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Dec 6, 2023

Interesting Psak: taking oil from a tank to light Hanukkah candles

Another interesting psak from Rav Zilbershtein regarding the issue of celebrating Hanukkah while fighting a war in Gaza is the following:

If someone in the army wants to light menorah but has no oil to do so, would he be allowed to take some oil/grease form an Israeli tank and then light it with a wick in a house they took over and are stationed in temporarily or wherever else they might be sleeping?

Rav Yitzchak Zilbershtein, rav of ramat Elchonon neighborhood of Bnei Braq, paskened that he can definitely take some oil form the tank for lighting the menora. He should only take enough oil for one candle, as that is all he needs, and it is worth a very small amount and the IDF also wants the soldiers to have the segula of the Hanukkah candles and to get strength from them so they are definitely ok with him taking a small amount of oil for that.. 

This psak actually is what led Rav Zilbershtein to the psak yesterday I posted about no obligation for lighting menora in Gaza due to the security issues and it not really being his home. Rav Zilbershtein does not seem to say that one should NOT take the oil form the tank because there is no obligation to light, but he does say one can light without a bracha, so I guess one can still take the oil from the tank to light a candle without a bracha and not fulfill a mitzva. It does probably give them energy, and excitement, and lift morale, so I have no problem with that.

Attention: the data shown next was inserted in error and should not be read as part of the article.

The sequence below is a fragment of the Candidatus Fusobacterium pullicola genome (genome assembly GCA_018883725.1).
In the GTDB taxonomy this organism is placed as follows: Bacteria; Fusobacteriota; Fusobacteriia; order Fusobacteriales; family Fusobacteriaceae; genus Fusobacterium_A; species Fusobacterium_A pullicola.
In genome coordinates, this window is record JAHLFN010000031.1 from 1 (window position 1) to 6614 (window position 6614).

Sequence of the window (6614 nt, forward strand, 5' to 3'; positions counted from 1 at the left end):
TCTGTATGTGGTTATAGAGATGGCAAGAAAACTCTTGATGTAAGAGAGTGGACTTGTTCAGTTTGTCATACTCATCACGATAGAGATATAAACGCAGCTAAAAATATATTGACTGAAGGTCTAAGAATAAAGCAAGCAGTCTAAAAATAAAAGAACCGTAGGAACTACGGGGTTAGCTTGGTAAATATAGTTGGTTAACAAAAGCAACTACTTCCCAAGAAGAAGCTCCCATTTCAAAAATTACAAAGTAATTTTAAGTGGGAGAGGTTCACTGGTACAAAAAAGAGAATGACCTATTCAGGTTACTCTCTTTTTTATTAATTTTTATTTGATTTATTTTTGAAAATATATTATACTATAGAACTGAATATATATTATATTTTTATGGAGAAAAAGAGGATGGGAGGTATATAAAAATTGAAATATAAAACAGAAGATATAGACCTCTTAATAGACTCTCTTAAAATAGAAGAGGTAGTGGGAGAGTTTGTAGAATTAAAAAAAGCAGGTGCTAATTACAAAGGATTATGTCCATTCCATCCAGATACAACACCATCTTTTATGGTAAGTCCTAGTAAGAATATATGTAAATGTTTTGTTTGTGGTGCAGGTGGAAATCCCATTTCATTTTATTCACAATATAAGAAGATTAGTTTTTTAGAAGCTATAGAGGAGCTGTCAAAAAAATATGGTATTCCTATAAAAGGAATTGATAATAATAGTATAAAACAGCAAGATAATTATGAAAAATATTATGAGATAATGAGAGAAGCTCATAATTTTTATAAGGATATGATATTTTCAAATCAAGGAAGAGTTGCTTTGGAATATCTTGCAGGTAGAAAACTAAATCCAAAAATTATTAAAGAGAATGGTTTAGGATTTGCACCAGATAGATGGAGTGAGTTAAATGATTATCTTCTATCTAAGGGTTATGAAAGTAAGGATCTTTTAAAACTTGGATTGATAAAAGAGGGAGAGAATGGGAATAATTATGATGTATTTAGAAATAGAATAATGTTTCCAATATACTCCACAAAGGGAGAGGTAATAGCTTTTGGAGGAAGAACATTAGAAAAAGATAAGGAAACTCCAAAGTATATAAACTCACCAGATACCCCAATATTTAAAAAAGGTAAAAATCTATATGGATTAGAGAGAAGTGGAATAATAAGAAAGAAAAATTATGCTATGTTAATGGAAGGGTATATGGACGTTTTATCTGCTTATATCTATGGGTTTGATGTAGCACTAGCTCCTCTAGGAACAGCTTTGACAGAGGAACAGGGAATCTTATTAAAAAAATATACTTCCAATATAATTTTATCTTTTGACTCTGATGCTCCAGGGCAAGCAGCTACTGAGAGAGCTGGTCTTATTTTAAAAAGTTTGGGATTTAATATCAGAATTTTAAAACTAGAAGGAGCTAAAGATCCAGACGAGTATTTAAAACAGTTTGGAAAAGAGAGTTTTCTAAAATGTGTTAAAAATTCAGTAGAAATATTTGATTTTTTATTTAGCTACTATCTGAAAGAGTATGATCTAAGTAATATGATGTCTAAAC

The question that does come to mind is if it is ok to take a bit of oil form the tank, what Rav Zilbershtein says makes sense, but only when it is one soldier doing it. If ten thousand, or a hundred thousand soldiers, are all taking a bit of oil from the tank to light, that is going to be a significant dent in the tanks oil reserves and a nice amount of money altogether that the IDF might care about. 

I actually do not think it is practically a big deal as 1. the army is probably ok with it. I dont understand why they cant ask a commander if it is ok or if someone might ask a higher up and they might make a policy that it is fine. and 2. civilians will almost definitely be sending Hanukkah supplies to soldiers, and the IDF itself also might. It seem unlikely to me that most soldiers will be stuck with nothing available for lighting.

source: Hamechadesh

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1 comment:

  1. I'm just pleasantly surprised that Rav Zilbershtein is still answering questions given he can no longer end them with "And then I asked my father-in-law" or "brother-in-law"


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